1.  Motivations for a New Virtual Memory System

      The virtual memory system distributed with Berkeley UNIX has served its design goals admirably well over the ten years of its existence. However the relentless advance of technology has begun to render it obsolete. This section of the paper describes the current design, points out the current technological trends, and attempts to define the new design considerations that should be taken into account in a new virtual memory design.

1.1.  Implementation of 4.3BSD virtual memory

      All Berkeley Software Distributions through 4.3BSD have used the same virtual memory design. All processes, whether active or sleeping, have some amount of virtual address space associated with them. This virtual address space is the combination of the amount of address space with which they initially started plus any stack or heap expansions that they have made. All requests for address space are allocated from available swap space at the time that they are first made; if there is insufficient swap space left to honor the allocation, the system call requesting the address space fails synchronously. Thus, the limit to available virtual memory is established by the amount of swap space allocated to the system.

      Memory pages are used in a sort of shell game to contain the contents of recently accessed locations. As a process first references a location a new page is allocated and filled either with initialized data or zeros (for new stack and break pages). As the supply of free pages begins to run out, dirty pages are pushed to the previously allocated swap space so that they can be reused to contain newly faulted pages. If a previously accessed page that has been pushed to swap is once again used, a free page is reallocated and filled from the swap area [Babaoglu79], [Someren84].

1.2.  Design assumptions for 4.3BSD virtual memory

      The design criteria for the current virtual memory implementation were made in 1979. At that time the cost of memory was about a thousand times greater per byte than magnetic disks. Most machines were used as centralized time sharing machines. These machines had far more disk storage than they had memory and given the cost tradeoff between memory and disk storage, wanted to make maximal use of the memory even at the cost of wasting some of the disk space or generating extra disk I/O.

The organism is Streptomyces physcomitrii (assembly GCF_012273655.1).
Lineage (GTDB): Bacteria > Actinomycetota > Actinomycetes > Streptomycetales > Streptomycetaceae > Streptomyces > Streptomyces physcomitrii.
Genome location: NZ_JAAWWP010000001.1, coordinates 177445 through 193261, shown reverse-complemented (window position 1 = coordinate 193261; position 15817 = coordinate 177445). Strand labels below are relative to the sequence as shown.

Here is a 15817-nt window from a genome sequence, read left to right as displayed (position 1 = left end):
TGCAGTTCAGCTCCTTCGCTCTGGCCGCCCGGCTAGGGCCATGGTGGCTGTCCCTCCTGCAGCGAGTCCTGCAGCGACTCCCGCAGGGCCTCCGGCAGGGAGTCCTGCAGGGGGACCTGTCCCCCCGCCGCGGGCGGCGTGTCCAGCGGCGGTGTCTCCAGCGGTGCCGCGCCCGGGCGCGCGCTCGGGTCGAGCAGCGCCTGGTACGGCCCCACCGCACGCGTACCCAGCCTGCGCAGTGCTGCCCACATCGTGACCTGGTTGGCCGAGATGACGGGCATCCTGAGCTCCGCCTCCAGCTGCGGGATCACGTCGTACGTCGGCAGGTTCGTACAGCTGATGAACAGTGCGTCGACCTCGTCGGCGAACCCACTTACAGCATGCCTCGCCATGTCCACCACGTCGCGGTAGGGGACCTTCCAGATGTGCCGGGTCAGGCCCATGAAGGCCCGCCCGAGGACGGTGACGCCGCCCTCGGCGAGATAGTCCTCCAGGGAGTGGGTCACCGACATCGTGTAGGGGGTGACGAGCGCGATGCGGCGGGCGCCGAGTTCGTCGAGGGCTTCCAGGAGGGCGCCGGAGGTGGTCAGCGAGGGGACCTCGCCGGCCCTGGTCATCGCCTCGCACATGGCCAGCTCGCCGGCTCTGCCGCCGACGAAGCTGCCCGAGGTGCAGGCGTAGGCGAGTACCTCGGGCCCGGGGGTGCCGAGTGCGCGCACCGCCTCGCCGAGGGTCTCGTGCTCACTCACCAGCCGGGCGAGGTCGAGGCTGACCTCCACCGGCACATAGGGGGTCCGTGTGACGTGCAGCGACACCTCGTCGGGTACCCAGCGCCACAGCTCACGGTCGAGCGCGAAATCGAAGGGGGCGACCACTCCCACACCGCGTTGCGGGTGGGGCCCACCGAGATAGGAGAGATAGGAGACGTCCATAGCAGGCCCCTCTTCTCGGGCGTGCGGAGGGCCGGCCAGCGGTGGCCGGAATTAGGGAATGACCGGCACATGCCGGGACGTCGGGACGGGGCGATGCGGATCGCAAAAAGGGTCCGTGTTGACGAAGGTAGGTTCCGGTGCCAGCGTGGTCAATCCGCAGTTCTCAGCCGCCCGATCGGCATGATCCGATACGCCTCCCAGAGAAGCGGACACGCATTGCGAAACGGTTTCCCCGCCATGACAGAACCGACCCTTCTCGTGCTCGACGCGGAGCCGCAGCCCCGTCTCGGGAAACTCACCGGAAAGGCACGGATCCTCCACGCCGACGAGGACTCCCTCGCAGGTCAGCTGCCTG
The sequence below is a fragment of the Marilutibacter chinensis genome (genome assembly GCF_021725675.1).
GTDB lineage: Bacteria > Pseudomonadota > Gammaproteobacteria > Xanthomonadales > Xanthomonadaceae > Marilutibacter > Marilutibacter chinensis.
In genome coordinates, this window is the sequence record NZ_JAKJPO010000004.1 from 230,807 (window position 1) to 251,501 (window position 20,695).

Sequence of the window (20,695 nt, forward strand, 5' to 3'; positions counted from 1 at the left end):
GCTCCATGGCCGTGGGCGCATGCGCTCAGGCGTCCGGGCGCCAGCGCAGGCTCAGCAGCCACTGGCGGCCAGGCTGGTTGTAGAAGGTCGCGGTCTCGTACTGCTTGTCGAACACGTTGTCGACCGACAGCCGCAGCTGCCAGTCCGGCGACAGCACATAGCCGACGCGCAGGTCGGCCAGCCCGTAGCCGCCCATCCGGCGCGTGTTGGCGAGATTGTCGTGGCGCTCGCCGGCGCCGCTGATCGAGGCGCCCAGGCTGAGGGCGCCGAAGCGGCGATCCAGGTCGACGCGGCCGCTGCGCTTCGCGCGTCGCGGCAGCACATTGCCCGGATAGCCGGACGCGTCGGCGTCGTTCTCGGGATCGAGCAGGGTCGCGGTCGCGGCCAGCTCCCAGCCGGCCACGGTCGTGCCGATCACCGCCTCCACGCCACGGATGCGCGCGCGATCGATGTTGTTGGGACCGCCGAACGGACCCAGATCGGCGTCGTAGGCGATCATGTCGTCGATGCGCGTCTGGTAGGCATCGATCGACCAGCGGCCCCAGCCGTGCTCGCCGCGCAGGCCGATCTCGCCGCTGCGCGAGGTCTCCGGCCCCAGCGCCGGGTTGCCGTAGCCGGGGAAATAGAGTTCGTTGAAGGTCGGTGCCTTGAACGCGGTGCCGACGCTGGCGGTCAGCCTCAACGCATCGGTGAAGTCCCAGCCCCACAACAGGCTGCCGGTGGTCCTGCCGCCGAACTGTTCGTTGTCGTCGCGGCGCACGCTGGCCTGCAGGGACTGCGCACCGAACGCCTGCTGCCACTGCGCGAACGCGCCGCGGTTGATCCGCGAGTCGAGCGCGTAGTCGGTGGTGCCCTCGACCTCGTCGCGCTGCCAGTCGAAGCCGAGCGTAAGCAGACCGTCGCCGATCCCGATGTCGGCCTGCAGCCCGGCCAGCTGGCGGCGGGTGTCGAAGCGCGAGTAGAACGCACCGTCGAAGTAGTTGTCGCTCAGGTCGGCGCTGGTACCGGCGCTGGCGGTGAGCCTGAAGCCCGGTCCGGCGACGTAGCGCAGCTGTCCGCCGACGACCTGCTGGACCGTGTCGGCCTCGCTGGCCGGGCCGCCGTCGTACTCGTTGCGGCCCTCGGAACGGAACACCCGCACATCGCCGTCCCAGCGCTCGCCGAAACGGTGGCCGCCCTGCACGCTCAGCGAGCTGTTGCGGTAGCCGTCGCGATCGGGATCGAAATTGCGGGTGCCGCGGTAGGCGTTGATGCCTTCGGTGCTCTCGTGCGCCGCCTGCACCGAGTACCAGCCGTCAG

The primary motivation for virtual memory was to allow the system to run individual programs whose address space exceeded the memory capacity of the machine. Thus the virtual memory capability allowed programs to be run that could not have been run on a swap based system. Equally important in the large central timesharing environment was the ability to allow the sum of the memory requirements of all active processes to exceed the amount of physical memory on the machine. The expected mode of operation for which the system was tuned was to have the sum of active virtual memory be one and a half to two times the physical memory on the machine.

      At the time that the virtual memory system was designed, most machines ran with little or no networking. All the file systems were contained on disks that were directly connected to the machine. Similarly all the disk space devoted to swap space was also directly connected. Thus the speed and latency with which file systems could be accessed were roughly equivalent to the speed and latency with which swap space could be accessed. Given the high cost of memory there was little incentive to have the kernel keep track of the contents of the swap area once a process exited since it could almost as easily and quickly be reread from the file system.

1.3.  New influences